Waipio Valley Stream Restoration Study
Hi'ilawe Falls

Field Updates: January 2008 Scientist Account (by Heather Eijzenga)

Link to trip photo gallery

I had heard great things about the Waipi’o Stream Restoration Project, but this was the first time I had been able to participate. We arrived on Sunday to stock up on all the food and gear we would need over the next three days and then set out for Waipi’o. Byron was gracious enough to let us use his house as a base camp since the Araki Hotel is no longer an option. It was rainy and actually quite cold. The waterfalls in the valley were impressively full and David was reminded of the flood a few years back that trapped him and the other researchers in the valley. Once we tested all our gear and ate a light dinner, we attempted to sleep with the deafening roar of coqui frogs.

The next morning we were excited to meet with the group from Kanu o ka ‘aina charter school. They walked the long road from the top of the valley, but were still full of energy and ready to hit the streams. We grabbed our lunches and set off for Hi’ilawe Stream. During the stream protocol one of the feral horses in the valley became curious and came over to investigate. He walked to within inches of the girls and breathed in their face a few times before wandering off.

At the stream we divided into 3 groups and went over safety protocols, a serious concern since it was still raining and a flash flood is always a possibility. I was immediately impressed with the school group. Some of the kids had been involved with the project for several years and they quickly took charge, showing the new kids the proper methods and making sure everyone stayed on task. They had fun, but they were also very professional about it. We noticed the stream slowly rising while we worked and decided to call it a day just in case. Back at camp we enjoyed a group dinner and tried to stay warm.

Our plans for the day were cancelled by the unrelenting rain. We were supposed to head up to Lalakea Stream for more monitoring, but the swollen stream was moving too quickly for us to safely work in it. We decided to focus our efforts on arthropod collection instead. After instructing them on collecting techniques and supplying them with gear, they set off. They may have been a bit apprehensive at first, trying to catch insects without actually touching them, but that quickly off. With great gusto they swung nets, searched under rocks and leaves and generally scoured the area trying to collect as many species as possible. They weren’t quite as excited about filling a label for each collection, but that’s the important part. The highlights were native damselflies and dragonflies. At the end of the day we went through the collections and released any duplicates. The rest we took back to the museum for the group to identify using keys when they visited in March. In the evening we worked with some students on their science fair projects. They had been selected to go to the State Science Fair and were looking for tips on improving their presentation. It was an unexpected, but fun day.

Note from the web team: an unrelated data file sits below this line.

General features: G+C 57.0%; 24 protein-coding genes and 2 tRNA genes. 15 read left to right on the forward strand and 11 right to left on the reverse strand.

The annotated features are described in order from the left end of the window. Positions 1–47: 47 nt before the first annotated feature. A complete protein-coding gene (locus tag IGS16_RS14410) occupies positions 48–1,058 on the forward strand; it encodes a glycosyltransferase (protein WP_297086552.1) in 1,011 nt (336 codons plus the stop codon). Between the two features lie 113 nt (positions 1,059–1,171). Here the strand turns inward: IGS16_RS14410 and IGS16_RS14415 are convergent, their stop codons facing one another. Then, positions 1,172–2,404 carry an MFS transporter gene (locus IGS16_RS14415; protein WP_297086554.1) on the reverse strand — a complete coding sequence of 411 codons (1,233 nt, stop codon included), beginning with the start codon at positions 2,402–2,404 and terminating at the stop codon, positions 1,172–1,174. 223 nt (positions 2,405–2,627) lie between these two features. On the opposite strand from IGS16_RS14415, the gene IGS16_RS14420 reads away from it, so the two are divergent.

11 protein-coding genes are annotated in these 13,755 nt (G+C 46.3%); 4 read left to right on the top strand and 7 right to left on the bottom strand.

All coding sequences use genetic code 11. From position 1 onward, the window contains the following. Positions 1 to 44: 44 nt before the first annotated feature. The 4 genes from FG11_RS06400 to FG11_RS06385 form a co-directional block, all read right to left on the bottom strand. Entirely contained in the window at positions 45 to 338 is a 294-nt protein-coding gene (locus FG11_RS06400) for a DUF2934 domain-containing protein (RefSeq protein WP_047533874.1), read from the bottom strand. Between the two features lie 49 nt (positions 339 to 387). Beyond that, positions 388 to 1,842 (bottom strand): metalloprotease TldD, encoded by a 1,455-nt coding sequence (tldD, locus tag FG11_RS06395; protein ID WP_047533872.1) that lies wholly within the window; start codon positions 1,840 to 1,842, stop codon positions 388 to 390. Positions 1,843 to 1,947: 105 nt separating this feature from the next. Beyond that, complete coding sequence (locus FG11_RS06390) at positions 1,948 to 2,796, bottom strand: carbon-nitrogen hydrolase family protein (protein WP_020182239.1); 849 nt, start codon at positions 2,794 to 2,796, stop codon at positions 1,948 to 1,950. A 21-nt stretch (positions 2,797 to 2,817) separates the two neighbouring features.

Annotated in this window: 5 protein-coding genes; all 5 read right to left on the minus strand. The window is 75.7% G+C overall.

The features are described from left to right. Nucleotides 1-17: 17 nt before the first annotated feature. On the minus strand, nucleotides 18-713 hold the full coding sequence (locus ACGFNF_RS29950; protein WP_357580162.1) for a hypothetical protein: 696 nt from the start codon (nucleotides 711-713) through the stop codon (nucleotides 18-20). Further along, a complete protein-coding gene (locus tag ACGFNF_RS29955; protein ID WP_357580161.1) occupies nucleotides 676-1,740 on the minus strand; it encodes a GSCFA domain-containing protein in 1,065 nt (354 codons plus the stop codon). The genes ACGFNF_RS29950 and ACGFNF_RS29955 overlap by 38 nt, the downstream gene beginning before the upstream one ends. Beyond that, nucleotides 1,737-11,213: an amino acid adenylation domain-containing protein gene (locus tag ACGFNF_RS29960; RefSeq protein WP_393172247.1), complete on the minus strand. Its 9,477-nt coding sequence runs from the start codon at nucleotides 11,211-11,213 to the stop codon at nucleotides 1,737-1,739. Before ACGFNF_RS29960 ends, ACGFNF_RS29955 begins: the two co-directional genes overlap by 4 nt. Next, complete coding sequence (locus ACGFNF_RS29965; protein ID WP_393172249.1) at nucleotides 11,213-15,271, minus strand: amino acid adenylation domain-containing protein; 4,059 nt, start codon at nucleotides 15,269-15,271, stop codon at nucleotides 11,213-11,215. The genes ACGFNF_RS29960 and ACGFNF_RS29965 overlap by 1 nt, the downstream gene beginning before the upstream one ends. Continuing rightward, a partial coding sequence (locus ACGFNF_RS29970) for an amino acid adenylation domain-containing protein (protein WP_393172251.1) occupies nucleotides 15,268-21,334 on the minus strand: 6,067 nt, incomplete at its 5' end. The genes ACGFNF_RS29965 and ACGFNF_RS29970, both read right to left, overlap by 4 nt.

Our final day and it was still raining. We had planned to meet with John from the Division of Aquatic Resources to help with an ongoing study at the muliwai, but he had an unexpected emergency and couldn’t make it. There was still too much rain to visit Lalakea Stream, so we decided to continue our arthropod survey in a different habitat, along the beach and stream. The high winds and rain made our task a bit difficult and we found much less than on the previous day. Some of the boys were collecting centipedes that were too large to even fit in our sample containers.  Finally it was time for us to catch our flight back to Honolulu. Although we were looking forward to warm showers, we were sad to leave. This was really the greatest group of kids i’ve had the pleasure of working with. I’m sure that they taught me more than I taught them.

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